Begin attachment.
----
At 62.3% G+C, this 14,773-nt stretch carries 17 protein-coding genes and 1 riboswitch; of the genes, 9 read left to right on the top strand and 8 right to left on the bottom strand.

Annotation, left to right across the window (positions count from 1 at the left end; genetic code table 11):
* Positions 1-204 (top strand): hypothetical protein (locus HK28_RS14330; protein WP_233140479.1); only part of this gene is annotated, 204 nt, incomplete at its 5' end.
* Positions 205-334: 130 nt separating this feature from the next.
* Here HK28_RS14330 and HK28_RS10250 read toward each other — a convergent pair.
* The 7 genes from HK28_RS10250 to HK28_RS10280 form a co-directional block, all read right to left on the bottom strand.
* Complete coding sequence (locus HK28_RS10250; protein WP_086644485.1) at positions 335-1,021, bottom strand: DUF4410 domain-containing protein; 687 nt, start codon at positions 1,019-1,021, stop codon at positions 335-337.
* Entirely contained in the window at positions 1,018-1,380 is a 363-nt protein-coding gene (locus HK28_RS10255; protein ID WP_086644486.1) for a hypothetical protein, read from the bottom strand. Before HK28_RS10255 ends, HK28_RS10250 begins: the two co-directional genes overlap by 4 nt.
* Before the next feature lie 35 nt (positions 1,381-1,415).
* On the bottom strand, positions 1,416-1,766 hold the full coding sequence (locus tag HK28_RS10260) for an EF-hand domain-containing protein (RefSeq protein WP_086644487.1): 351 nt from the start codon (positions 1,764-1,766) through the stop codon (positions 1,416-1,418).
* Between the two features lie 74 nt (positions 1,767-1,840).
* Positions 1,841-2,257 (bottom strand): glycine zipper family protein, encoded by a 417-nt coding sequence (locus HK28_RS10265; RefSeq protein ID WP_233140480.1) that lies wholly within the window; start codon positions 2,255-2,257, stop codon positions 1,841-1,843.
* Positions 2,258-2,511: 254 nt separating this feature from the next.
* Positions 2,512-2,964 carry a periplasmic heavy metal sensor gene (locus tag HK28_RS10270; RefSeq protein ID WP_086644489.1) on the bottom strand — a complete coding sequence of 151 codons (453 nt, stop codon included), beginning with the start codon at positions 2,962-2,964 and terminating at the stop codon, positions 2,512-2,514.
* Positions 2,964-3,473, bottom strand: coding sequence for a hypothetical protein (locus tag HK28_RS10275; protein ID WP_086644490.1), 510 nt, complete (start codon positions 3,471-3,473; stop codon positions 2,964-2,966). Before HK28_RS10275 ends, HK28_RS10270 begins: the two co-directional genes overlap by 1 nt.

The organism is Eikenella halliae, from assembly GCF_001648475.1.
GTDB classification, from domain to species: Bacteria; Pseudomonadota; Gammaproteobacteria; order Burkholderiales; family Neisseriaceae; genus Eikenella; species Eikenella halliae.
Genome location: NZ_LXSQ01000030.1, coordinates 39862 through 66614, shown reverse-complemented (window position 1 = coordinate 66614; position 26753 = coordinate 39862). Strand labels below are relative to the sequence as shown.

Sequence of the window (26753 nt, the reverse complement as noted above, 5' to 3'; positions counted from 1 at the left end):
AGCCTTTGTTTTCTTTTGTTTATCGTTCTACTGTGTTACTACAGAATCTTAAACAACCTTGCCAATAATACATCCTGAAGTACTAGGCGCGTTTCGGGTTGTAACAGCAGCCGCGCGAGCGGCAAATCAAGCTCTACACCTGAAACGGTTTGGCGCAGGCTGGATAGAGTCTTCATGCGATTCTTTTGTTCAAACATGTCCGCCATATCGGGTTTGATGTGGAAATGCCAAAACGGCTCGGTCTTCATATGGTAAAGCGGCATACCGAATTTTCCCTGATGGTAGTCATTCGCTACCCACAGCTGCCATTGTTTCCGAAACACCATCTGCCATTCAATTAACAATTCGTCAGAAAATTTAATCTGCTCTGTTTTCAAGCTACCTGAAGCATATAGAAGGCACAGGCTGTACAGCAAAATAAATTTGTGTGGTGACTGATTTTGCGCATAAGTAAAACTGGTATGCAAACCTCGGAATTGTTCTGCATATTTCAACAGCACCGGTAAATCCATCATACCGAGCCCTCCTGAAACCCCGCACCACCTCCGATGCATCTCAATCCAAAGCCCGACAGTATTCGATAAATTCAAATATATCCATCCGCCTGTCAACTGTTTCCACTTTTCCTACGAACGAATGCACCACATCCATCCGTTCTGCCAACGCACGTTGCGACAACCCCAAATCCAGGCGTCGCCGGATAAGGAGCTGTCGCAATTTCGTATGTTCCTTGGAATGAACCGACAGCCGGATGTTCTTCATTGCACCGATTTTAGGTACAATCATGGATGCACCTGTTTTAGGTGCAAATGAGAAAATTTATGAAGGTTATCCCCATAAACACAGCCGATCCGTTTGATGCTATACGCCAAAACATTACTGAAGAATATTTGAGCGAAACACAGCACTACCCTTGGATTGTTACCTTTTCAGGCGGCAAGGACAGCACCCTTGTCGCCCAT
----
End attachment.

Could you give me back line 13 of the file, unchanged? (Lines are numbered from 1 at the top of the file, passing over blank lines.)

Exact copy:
* Positions 2,258-2,511: 254 nt separating this feature from the next.